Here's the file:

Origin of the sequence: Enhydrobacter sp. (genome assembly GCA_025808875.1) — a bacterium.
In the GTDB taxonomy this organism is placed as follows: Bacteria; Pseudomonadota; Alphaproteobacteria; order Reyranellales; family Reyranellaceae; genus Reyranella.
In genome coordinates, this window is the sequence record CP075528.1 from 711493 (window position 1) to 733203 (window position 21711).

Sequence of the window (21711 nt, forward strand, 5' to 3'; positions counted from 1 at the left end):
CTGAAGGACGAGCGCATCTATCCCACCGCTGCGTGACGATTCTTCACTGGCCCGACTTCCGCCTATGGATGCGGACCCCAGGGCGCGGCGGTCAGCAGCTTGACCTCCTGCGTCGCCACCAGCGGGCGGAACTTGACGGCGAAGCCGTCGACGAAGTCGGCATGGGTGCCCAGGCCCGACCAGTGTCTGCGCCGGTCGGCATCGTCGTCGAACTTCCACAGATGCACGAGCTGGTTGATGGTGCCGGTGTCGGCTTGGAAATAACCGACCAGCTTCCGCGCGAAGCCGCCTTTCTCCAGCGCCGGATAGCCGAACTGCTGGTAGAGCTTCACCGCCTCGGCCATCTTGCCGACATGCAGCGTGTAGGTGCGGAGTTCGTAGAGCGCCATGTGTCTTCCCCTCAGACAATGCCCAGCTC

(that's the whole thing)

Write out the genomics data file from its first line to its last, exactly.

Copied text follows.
Origin of the sequence: Enhydrobacter sp. (genome assembly GCA_025808875.1) — a bacterium.
In the GTDB taxonomy this organism is placed as follows: Bacteria; Pseudomonadota; Alphaproteobacteria; order Reyranellales; family Reyranellaceae; genus Reyranella.
In genome coordinates, this window is the sequence record CP075528.1 from 711493 (window position 1) to 733203 (window position 21711).

Sequence of the window (21711 nt, forward strand, 5' to 3'; positions counted from 1 at the left end):
CTGAAGGACGAGCGCATCTATCCCACCGCTGCGTGACGATTCTTCACTGGCCCGACTTCCGCCTATGGATGCGGACCCCAGGGCGCGGCGGTCAGCAGCTTGACCTCCTGCGTCGCCACCAGCGGGCGGAACTTGACGGCGAAGCCGTCGACGAAGTCGGCATGGGTGCCCAGGCCCGACCAGTGTCTGCGCCGGTCGGCATCGTCGTCGAACTTCCACAGATGCACGAGCTGGTTGATGGTGCCGGTGTCGGCTTGGAAATAACCGACCAGCTTCCGCGCGAAGCCGCCTTTCTCCAGCGCCGGATAGCCGAACTGCTGGTAGAGCTTCACCGCCTCGGCCATCTTGCCGACATGCAGCGTGTAGGTGCGGAGTTCGTAGAGCGCCATGTGTCTTCCCCTCAGACAATGCCCAGCTC